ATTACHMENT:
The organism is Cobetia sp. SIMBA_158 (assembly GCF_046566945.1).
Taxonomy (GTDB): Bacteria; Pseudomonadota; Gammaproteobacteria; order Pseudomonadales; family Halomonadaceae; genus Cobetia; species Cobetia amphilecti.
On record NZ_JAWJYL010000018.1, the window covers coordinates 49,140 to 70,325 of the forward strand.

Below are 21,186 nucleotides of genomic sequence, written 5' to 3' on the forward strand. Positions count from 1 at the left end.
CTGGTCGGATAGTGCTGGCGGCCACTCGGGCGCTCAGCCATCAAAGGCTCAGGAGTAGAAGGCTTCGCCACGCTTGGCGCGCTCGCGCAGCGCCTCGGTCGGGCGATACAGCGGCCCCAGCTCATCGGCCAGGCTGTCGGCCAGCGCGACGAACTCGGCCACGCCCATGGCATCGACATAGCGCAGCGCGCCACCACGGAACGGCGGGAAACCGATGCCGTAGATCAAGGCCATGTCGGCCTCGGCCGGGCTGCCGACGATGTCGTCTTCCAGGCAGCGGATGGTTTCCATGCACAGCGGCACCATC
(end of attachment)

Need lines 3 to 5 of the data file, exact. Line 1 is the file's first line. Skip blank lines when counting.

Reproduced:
On record NZ_JAWJYL010000018.1, the window covers coordinates 49,140 to 70,325 of the forward strand.

Below are 21,186 nucleotides of genomic sequence, written 5' to 3' on the forward strand. Positions count from 1 at the left end.
CTGGTCGGATAGTGCTGGCGGCCACTCGGGCGCTCAGCCATCAAAGGCTCAGGAGTAGAAGGCTTCGCCACGCTTGGCGCGCTCGCGCAGCGCCTCGGTCGGGCGATACAGCGGCCCCAGCTCATCGGCCAGGCTGTCGGCCAGCGCGACGAACTCGGCCACGCCCATGGCATCGACATAGCGCAGCGCGCCACCACGGAACGGCGGGAAACCGATGCCGTAGATCAAGGCCATGTCGGCCTCGGCCGGGCTGCCGACGATGTCGTCTTCCAGGCAGCGGATGGTTTCCATGCACAGCGGCACCATC